Spanish courts have stricken down some recent municipal policies targeting Israeli businesses, a blow to the Boycott, Divestment and Sanctions (BDS) movement in that country.
According a press release from the Lawfare Project, a court in Oviedo issued a temporary injunction against the Castrillon’s city council for invoking a boycott against Israeli products.
“The Spanish Courts have supported our legal reasoning that boycotts of Israel infringe on Human Rights, violate free speech, and are tantamount to discrimination on account of national origin and personal opinions,” Ignacio Wenley Palacios, Spanish counsel for The Lawfare Project, said in the press release. “The City Council of Castrillón passed this boycott with the notion that it would be impervious to legal challenges. We have proven them wrong.”
Additionally, a Barcelona court struck down the boycott of Israeli products from El Prat de Llobregrat’s city council. In total, Wenley Palacios has been able to obtain 46 writs of injunctions and decisions against the BDS movement in Spain.
“The project to defeat boycott decisions by public bodies is coming out fine,” Wenley Palacios told the Journal in an email. “It is part of a 3-5 year strategy that includes transferring the legal reasoning to other EU countries as the grounds are by design, based both on EU and International Law, and in core constitutional tenets.”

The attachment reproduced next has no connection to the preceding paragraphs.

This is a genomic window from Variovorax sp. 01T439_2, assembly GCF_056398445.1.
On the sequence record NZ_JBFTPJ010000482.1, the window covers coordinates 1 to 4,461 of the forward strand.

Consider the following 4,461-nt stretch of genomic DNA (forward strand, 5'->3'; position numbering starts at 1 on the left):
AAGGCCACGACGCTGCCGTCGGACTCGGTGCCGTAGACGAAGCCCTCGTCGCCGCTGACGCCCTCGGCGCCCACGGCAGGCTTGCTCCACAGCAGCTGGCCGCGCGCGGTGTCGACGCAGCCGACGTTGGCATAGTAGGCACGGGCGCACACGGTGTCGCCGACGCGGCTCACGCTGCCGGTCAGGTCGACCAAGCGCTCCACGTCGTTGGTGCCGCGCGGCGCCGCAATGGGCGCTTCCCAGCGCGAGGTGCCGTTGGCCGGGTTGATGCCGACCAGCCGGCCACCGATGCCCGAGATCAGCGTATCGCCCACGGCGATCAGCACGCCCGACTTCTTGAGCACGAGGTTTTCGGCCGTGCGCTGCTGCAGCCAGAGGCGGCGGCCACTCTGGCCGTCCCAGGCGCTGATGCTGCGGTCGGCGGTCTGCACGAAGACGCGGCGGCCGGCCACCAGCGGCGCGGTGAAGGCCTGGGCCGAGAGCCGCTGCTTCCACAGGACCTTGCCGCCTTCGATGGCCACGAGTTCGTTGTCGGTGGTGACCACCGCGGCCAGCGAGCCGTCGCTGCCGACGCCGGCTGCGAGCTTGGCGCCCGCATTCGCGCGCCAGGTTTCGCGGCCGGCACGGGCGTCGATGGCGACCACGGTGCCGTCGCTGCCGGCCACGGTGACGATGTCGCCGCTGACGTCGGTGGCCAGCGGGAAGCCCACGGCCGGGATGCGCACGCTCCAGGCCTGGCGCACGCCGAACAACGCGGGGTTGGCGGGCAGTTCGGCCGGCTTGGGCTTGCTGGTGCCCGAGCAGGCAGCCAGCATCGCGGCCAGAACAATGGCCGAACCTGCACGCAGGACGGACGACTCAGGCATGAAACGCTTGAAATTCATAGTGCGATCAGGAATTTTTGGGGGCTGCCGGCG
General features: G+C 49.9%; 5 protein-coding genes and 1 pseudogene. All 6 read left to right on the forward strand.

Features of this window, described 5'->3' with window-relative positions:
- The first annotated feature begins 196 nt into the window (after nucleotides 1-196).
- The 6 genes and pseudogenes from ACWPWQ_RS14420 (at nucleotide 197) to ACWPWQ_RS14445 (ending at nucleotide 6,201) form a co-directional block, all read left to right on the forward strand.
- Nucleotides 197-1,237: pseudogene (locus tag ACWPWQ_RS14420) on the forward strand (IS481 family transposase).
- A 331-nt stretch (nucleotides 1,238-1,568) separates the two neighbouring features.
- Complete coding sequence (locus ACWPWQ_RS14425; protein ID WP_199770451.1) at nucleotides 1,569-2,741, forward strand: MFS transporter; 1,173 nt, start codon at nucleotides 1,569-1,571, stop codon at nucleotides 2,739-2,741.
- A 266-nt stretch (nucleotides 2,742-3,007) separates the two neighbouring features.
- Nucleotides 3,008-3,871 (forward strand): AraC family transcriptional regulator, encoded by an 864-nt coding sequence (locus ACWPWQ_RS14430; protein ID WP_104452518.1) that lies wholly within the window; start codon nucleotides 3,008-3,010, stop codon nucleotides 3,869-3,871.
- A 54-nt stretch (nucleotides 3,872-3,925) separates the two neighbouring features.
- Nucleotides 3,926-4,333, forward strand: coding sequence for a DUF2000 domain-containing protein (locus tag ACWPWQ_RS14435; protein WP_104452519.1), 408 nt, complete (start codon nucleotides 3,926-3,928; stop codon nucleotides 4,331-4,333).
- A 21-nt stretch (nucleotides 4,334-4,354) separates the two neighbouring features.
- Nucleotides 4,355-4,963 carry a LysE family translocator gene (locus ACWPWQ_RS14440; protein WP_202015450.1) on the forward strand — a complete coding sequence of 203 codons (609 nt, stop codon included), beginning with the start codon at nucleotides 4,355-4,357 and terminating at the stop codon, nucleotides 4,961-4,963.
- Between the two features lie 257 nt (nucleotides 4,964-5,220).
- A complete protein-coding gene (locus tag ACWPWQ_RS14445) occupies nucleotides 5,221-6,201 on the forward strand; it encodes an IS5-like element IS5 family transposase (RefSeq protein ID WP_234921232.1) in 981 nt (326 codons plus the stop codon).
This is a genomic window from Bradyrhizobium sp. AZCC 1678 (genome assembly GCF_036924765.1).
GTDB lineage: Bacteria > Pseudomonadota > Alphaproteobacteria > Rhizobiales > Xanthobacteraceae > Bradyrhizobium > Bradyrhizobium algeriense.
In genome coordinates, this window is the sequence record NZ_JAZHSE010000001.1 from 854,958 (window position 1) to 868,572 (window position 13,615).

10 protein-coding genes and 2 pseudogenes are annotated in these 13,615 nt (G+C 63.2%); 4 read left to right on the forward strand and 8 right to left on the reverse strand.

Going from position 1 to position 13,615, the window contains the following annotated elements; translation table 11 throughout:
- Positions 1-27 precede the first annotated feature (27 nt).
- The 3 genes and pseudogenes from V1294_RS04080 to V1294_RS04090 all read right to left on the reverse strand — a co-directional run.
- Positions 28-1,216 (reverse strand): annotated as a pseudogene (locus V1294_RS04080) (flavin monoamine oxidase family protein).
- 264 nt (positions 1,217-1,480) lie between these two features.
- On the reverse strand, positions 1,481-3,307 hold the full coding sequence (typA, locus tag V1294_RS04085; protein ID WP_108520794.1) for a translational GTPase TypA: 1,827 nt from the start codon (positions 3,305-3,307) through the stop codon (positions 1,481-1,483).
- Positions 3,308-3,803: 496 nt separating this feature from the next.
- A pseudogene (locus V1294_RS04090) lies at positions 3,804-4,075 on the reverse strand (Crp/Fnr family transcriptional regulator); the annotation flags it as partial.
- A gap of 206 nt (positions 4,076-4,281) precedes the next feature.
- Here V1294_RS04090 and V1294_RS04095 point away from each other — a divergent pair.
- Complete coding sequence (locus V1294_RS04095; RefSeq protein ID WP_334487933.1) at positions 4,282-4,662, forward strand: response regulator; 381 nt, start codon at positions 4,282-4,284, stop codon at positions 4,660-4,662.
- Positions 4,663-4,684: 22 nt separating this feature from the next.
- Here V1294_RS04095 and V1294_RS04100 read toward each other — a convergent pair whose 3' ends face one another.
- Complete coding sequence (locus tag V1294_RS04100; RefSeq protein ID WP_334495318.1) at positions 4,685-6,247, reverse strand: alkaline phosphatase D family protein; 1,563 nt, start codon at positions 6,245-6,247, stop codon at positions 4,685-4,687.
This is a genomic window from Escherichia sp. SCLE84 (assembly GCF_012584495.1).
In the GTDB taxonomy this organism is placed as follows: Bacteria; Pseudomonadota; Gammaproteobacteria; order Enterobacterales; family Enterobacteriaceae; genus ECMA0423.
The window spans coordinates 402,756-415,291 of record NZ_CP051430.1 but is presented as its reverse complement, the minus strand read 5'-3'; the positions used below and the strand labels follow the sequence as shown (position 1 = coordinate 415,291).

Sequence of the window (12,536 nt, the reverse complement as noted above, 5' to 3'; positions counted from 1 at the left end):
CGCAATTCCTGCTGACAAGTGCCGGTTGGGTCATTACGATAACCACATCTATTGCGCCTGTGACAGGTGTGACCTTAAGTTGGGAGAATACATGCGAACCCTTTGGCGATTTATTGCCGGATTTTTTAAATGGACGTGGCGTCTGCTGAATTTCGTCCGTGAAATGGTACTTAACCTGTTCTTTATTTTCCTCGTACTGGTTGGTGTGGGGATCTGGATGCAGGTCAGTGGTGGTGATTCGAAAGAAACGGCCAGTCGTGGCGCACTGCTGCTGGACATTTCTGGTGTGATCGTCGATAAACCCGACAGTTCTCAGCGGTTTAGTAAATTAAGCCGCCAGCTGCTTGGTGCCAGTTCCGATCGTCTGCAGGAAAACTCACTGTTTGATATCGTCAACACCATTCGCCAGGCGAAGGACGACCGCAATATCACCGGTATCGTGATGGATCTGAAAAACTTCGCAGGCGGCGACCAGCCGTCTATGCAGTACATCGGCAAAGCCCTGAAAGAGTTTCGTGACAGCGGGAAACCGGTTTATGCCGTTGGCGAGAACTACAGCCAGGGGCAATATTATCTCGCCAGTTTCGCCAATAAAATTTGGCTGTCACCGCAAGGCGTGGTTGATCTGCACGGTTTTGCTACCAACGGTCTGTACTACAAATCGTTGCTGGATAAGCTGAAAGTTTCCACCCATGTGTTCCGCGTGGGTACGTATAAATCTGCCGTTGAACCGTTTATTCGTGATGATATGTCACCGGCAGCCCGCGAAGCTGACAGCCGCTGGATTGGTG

Brooke Goldstein, executive director of The Lawfare Project, said in the press release, “The Lawfare Project stands on the front lines fighting against discrimination targeting Jews and Israelis. We will not rest until as long as any organization attempts to legalize anti-Semitic policies, whether it’s a local government or an international airline company. We will continue to stand up in defense of the freedoms and liberties of every individual and to advance justice for the pro-Israel community.”
The legal system in Spain has not been particularly kind to the BDS movement of late, as back in July Spanish courts overturned motions in the city councils of Teo and Catarroja. Around 50 municipalities in Spain have passed pro-BDS resolutions, but in the past couple of years these resolutions have been undone in 20 such municipalities, either due to the courts or the municipalities repealing them.
There are multiple factors behind Spain suddenly cracking down on BDS, including the country’s financial woes as well as “Spain’s gradual adoption of European standards on hate speech, improved rule of law and the election of a relatively stable centrist government,” according to Jewish Telegraphic Agency (JTA).